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How to Fall Properly on a Snowboard

How to Fall Properly on a Snowboard

“Well, I’m screwed!...

Was all that was running through my mind as I was propelling forward, destined to take a generous bite out of the snow, and possibly leave a tooth or 2 behind.

But… before I knew it, I had popped back up on my feet and was sailing back down the slope, dignity intact and not a single tooth missing!

Let’s face it. Falling hurts. We’ve all felt it. Catching edges, bailing on jumps, wiping out on boxes and rails. When you come down - it hurts like hell!

Although I haven’t been able to save myself from all the gnarly encounters with the ground that I’ve had, I have definitely reduced the odds of incurring a bad injury and I am thankful for a few tools and techniques that I have picked up over the years to help me better fall properly.

“Fall properly”. I know, sounds strange, but bear with me.


What makes falls on Snowboards so bad?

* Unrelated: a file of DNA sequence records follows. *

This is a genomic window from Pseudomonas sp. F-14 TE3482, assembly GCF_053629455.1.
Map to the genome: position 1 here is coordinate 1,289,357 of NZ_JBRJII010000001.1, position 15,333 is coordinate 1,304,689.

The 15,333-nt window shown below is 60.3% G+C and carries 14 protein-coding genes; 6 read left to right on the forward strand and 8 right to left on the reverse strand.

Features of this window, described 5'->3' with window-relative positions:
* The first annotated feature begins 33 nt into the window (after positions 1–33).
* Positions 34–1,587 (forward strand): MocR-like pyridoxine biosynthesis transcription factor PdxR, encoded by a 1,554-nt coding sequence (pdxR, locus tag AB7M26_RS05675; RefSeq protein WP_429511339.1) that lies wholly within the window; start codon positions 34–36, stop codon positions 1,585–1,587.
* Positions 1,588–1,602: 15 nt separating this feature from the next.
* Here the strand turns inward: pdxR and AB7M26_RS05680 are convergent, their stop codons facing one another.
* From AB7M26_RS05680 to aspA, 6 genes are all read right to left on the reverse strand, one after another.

Well, when we lose balance and are about to fall over, our legs are usually the first port of call. We simply step out to regain balance.


However, as your feet are glued to that one single beautiful deck of yours, they can’t move independently. You can’t just regain your balance just by stepping out or stepping back.


So you rely on the other usual methods, such as outstretching your arms to save yourself. It’s instinctive, and makes sense in principle. Your body is trying to protect those vital organs of yours from getting trashed! The problem is that it's a bad idea as it can put an insane amount of pressure on the wrong parts of your body which can cause injuries, breakages and an awful lot of pain.